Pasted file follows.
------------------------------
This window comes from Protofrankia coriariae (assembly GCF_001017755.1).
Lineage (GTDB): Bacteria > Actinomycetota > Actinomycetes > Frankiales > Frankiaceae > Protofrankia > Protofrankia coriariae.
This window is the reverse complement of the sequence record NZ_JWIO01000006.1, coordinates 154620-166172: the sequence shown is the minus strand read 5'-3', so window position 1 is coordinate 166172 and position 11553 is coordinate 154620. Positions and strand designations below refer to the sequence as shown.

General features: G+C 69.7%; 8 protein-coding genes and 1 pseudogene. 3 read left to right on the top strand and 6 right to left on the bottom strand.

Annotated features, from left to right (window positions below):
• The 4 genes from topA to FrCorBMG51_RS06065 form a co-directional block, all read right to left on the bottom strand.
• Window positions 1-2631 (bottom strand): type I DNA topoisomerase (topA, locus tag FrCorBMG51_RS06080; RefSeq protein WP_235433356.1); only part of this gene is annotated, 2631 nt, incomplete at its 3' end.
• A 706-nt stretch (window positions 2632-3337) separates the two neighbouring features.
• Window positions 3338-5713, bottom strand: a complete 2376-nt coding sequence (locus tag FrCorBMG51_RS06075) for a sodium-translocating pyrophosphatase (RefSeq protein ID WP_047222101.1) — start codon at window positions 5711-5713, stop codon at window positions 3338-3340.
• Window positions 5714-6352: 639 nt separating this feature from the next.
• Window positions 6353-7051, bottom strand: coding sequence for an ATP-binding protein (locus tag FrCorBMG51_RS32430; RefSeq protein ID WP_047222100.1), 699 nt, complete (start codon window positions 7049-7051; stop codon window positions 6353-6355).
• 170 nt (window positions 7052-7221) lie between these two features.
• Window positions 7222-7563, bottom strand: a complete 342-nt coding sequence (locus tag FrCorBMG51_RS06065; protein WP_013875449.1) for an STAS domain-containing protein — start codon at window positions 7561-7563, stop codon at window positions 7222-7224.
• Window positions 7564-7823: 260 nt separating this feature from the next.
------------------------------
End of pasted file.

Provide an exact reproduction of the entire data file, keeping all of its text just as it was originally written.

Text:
This window comes from Protofrankia coriariae (assembly GCF_001017755.1).
Lineage (GTDB): Bacteria > Actinomycetota > Actinomycetes > Frankiales > Frankiaceae > Protofrankia > Protofrankia coriariae.
This window is the reverse complement of the sequence record NZ_JWIO01000006.1, coordinates 154620-166172: the sequence shown is the minus strand read 5'-3', so window position 1 is coordinate 166172 and position 11553 is coordinate 154620. Positions and strand designations below refer to the sequence as shown.

General features: G+C 69.7%; 8 protein-coding genes and 1 pseudogene. 3 read left to right on the top strand and 6 right to left on the bottom strand.

Annotated features, from left to right (window positions below):
• The 4 genes from topA to FrCorBMG51_RS06065 form a co-directional block, all read right to left on the bottom strand.
• Window positions 1-2631 (bottom strand): type I DNA topoisomerase (topA, locus tag FrCorBMG51_RS06080; RefSeq protein WP_235433356.1); only part of this gene is annotated, 2631 nt, incomplete at its 3' end.
• A 706-nt stretch (window positions 2632-3337) separates the two neighbouring features.
• Window positions 3338-5713, bottom strand: a complete 2376-nt coding sequence (locus tag FrCorBMG51_RS06075) for a sodium-translocating pyrophosphatase (RefSeq protein ID WP_047222101.1) — start codon at window positions 5711-5713, stop codon at window positions 3338-3340.
• Window positions 5714-6352: 639 nt separating this feature from the next.
• Window positions 6353-7051, bottom strand: coding sequence for an ATP-binding protein (locus tag FrCorBMG51_RS32430; RefSeq protein ID WP_047222100.1), 699 nt, complete (start codon window positions 7049-7051; stop codon window positions 6353-6355).
• 170 nt (window positions 7052-7221) lie between these two features.
• Window positions 7222-7563, bottom strand: a complete 342-nt coding sequence (locus tag FrCorBMG51_RS06065; protein WP_013875449.1) for an STAS domain-containing protein — start codon at window positions 7561-7563, stop codon at window positions 7222-7224.
• Window positions 7564-7823: 260 nt separating this feature from the next.